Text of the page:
Hunger remains rampant within our nation. However, the build-up to Zimbabwe’s watershed elections has consumed local and foreign press.
Sunday View with Thandeka Mujati
Amidst the meticulous documentation of our political woes, people’s daily struggles for food have been overshadowed. Last week the World Food Program (WFP) report revealed, “Hunger is the world’s number one health risk.
Hunger kills more people every year than Aids, malaria and tuberculosis combined”. In our fervent struggle to overcome diseases and political struggles that have decimated our population, it feels as though we have almost overlooked an even more dangerous killer that has taken more lives and is dangerously prevalent on our continent, hunger.
Issues of hunger and famine are nothing new. Images of famine ravaged countries have been sporadically sprawled across papers for decades. This once prevalent coverage of famine has had a desensitising effect on many.
In the world’s case, hunger has become a ferocious beast that has multiplied and killed millions of people.
Unicef revealed that under nutrition contributes to 2,6 million deaths of children under five, every six seconds a child dies from hunger or a hunger related disease. The WFP 2012 report revealed that 25 000 people die a day from hunger. This distressing statistic is even more painfully accurate within the African context.
Food production in Zimbabwe has been destroyed by the combination of our economic and political instability. Over the years droughts, sporadic floods, poor harvests and high unemployment have had disastrous results. In 2012, the Zimbabwe Vulnerability Assessment Committee (ZimVac) estimated that more than 1,6 million Zimbabweans will be unable to access sufficient food during the peak hunger period of 2013. This marks the highest level of food insecurity within Zimbabwe in the past three years.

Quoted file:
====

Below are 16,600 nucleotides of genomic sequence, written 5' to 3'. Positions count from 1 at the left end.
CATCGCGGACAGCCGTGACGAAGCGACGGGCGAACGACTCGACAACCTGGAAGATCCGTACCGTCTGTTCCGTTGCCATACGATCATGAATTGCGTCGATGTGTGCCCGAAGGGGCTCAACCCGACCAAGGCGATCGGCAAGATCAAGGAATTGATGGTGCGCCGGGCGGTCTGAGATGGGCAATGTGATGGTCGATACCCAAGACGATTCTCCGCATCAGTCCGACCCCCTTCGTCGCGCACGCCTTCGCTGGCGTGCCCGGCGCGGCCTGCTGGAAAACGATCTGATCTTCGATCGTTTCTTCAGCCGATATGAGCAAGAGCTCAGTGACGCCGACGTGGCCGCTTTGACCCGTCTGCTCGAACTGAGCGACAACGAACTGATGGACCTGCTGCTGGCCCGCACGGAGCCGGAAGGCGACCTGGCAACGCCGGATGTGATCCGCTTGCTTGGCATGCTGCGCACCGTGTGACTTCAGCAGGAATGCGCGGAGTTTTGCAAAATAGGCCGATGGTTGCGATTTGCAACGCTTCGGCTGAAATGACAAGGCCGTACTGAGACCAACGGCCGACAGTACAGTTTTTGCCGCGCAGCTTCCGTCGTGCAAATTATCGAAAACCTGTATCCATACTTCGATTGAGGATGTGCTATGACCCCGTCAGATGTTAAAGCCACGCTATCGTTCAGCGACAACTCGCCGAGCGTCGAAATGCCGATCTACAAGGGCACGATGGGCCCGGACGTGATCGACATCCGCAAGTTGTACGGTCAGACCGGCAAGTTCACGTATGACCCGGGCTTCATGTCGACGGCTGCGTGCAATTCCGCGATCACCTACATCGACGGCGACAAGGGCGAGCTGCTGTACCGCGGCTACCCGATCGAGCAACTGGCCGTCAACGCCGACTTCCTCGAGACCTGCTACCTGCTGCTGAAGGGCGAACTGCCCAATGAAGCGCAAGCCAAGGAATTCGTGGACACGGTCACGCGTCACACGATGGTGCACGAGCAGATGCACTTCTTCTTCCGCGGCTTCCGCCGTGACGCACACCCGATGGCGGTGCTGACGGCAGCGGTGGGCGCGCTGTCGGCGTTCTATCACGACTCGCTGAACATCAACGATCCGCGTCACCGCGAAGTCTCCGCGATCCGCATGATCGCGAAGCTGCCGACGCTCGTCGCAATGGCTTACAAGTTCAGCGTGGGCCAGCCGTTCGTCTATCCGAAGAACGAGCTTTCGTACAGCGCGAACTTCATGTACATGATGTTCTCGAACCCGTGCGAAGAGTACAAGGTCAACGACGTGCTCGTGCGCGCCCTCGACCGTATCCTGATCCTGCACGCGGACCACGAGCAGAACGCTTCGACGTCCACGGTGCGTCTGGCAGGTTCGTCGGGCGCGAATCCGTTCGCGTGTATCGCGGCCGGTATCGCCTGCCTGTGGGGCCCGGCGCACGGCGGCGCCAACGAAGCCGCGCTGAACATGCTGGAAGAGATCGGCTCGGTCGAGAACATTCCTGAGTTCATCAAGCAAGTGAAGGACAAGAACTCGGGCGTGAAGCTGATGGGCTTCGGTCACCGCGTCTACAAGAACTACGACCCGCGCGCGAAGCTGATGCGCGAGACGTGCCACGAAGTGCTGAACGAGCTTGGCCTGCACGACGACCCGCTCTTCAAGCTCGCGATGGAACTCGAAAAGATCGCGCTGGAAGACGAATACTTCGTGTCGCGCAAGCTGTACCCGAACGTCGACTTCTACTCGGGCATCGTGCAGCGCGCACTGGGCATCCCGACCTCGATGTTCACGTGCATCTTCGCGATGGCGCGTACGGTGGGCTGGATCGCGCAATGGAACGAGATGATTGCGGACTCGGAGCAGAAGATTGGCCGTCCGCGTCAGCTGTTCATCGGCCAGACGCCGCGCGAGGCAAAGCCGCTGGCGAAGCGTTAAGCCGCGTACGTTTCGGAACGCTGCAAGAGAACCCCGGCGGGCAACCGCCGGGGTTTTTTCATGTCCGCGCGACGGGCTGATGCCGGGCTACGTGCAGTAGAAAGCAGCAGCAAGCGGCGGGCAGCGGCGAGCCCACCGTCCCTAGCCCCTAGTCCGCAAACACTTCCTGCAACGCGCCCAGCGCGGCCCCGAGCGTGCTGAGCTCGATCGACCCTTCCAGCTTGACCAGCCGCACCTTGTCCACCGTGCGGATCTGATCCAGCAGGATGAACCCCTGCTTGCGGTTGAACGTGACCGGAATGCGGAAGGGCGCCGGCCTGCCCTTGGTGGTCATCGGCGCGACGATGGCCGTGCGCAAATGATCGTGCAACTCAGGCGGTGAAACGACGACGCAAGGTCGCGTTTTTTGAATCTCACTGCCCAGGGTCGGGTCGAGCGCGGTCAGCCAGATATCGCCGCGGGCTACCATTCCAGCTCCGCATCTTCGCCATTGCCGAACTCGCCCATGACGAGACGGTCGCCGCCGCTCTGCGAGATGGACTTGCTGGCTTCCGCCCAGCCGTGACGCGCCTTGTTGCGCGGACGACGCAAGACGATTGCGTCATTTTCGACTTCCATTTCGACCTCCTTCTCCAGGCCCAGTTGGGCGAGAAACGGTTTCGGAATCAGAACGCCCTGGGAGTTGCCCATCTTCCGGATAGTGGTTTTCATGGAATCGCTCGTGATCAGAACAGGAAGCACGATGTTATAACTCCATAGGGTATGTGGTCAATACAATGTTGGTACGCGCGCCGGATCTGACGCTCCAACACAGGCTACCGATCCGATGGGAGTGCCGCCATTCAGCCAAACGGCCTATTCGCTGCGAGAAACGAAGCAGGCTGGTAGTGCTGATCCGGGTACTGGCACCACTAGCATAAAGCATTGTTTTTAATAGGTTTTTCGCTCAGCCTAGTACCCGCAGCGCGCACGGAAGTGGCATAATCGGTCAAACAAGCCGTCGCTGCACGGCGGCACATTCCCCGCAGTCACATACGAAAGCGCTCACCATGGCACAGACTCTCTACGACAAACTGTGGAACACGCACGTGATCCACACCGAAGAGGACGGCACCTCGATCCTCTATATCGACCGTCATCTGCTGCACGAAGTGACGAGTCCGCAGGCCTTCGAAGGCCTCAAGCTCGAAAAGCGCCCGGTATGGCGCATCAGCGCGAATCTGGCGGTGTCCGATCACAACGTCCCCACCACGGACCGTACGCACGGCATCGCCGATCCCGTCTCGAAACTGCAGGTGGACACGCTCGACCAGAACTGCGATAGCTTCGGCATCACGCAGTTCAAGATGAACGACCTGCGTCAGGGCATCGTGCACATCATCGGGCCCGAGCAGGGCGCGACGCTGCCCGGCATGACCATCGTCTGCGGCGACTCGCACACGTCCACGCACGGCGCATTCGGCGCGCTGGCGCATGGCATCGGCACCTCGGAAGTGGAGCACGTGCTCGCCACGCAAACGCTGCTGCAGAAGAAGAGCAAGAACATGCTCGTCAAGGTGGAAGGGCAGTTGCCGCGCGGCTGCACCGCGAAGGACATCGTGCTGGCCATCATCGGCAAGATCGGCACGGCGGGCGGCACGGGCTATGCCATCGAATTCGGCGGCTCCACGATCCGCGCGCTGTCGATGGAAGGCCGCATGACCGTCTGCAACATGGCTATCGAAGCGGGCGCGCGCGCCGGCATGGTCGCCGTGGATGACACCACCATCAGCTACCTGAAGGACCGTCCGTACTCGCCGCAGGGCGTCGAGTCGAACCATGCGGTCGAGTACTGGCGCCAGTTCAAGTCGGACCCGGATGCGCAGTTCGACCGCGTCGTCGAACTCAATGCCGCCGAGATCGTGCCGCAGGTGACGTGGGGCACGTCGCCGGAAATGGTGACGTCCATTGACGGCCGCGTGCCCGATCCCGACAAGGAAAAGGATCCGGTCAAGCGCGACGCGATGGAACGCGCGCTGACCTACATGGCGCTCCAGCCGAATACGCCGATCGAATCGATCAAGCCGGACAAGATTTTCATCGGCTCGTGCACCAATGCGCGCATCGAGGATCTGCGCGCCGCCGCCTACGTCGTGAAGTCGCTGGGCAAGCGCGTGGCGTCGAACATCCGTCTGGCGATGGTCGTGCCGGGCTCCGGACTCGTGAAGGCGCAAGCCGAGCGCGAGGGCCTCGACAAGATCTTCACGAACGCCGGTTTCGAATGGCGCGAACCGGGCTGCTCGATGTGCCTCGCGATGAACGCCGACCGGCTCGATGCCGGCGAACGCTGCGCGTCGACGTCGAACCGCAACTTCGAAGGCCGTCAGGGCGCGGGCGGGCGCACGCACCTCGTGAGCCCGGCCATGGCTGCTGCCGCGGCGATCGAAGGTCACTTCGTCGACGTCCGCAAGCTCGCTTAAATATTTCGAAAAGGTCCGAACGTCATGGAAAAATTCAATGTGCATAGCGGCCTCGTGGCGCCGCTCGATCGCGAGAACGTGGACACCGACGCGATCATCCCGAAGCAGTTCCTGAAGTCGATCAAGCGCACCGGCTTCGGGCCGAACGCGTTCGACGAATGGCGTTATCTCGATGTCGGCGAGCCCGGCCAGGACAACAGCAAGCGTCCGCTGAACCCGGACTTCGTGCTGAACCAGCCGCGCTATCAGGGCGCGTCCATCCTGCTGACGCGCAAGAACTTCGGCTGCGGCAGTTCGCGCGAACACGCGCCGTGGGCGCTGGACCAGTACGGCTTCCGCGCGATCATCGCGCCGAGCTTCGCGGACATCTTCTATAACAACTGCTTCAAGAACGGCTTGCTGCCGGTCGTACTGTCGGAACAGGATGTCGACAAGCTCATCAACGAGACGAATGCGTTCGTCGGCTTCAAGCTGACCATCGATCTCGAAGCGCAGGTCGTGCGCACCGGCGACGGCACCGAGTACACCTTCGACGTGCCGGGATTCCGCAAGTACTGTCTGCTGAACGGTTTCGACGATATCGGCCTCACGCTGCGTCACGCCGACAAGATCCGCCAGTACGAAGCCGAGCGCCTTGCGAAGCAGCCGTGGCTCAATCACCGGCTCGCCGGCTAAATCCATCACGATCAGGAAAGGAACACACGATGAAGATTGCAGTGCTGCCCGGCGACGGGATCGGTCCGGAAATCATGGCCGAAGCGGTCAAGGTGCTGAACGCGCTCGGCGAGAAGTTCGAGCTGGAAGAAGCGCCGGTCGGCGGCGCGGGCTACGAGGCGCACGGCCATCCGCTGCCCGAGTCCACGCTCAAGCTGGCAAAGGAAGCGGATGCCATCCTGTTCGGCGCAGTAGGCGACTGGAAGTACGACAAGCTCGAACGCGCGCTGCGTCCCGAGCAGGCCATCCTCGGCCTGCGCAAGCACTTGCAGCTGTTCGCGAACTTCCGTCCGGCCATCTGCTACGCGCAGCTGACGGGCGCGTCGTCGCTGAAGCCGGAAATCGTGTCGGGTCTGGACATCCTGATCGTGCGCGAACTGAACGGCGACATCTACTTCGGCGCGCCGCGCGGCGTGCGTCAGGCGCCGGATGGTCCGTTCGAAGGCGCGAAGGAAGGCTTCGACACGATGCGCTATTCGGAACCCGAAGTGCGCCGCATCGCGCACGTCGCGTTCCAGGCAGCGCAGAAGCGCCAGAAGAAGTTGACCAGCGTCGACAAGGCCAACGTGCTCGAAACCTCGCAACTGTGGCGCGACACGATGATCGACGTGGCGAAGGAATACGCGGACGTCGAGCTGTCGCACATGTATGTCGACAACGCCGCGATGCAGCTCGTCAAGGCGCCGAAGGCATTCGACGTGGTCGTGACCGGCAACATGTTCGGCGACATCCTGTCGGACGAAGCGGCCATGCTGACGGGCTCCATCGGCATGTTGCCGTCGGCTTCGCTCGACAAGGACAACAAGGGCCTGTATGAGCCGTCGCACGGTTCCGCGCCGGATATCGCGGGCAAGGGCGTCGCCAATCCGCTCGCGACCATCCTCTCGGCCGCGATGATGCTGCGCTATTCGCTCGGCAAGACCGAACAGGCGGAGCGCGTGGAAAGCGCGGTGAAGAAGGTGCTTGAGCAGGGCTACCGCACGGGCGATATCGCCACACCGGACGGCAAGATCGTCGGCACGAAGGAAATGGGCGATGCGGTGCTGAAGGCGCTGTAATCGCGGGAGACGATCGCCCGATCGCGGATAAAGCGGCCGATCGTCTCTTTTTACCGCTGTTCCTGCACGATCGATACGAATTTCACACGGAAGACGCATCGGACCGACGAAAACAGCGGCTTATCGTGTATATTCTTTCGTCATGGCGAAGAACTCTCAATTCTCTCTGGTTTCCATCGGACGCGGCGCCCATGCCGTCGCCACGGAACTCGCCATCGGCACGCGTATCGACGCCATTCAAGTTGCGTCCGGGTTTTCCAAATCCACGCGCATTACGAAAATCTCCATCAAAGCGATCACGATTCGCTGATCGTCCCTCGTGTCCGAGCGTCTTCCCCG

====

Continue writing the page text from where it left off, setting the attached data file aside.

The Zimbabwe National Statistics Agency (ZimStat) announced in 2012 that only 11% of Zimbabweans are employed in the formal sector. Many Zimbabweans don’t have the stability of a monthly pay cheque; they are struggling to survive and living on a prayer because they have nothing left.
With our rapidly increasing unemployment rate, it is not surprising that there are no long-term solutions to aid famine in our country. People are consumed by planning what they will eat today. They do not have the luxury of planning ahead when the present is so dire.
Hunger is a global problem, however, within our continent it has been an alarmingly constant epidemic. The Food and Agriculture Organisation (FAO) announced that 98% of the world’s undernourished people live in developing countries.
That’s a harrowing statistic, amidst the well-documented hoopla of politics; detailed accounts of commuter omnibus incidents at the Copacabana rank and thorough insights into religion and popular churches; which are all valid news pieces.
They are not a true reflection of the current status quo of Zimbabwe in its entirety. Hunger stories and deaths seldom make the front page, but that does not mean they do not exist; they need to be discussed. Hunger’s continuous presence in the media will ensure continuous dialogue on this calamitous situation, that will hold the government accountable.
Our government needs to shift to a more pro-active preventative solution, as opposed to this faulty band-aid system we have fallen into. Hunger stifles development and creates a deadly cycle that produces the same devastating results.
Simply put, when a family has sufficient food, parents can truly focus on the future and shift from survival mode to truly improve their lives. When the food runs out, so does hope for the future.